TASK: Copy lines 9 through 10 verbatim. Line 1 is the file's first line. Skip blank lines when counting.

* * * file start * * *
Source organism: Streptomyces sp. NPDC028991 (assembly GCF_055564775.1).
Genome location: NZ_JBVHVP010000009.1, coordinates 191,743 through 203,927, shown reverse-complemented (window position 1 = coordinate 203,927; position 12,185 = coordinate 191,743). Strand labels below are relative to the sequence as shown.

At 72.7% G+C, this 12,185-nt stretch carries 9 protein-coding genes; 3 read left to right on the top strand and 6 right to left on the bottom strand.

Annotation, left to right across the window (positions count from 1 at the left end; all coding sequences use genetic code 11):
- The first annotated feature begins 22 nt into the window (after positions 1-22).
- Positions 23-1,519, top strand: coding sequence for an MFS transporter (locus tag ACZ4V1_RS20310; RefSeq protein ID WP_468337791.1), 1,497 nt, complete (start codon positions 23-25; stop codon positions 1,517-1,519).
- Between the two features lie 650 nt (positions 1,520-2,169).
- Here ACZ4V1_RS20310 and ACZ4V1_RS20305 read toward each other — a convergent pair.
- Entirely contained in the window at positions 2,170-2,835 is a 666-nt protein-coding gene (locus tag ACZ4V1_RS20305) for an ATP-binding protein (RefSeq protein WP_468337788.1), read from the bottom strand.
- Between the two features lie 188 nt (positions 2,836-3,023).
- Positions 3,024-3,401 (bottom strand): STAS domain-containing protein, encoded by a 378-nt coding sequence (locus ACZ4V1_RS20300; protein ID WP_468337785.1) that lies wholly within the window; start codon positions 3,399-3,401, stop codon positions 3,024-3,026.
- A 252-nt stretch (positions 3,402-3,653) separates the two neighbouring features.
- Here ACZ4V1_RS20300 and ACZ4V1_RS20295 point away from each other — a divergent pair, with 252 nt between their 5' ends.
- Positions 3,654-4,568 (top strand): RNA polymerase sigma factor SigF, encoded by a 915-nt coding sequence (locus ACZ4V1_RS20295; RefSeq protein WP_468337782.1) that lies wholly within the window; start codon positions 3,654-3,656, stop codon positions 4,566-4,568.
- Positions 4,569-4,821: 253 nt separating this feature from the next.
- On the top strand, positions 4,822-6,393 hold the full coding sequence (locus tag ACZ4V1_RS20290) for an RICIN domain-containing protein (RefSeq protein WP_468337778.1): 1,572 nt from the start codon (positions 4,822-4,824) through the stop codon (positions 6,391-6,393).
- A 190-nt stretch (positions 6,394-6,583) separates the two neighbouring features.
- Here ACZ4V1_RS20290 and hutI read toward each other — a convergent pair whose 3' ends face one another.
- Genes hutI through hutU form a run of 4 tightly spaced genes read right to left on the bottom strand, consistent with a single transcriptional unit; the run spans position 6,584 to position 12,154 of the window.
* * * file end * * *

- Entirely contained in the window at positions 2,170-2,835 is a 666-nt protein-coding gene (locus tag ACZ4V1_RS20305) for an ATP-binding protein (RefSeq protein WP_468337788.1), read from the bottom strand.
- Between the two features lie 188 nt (positions 2,836-3,023).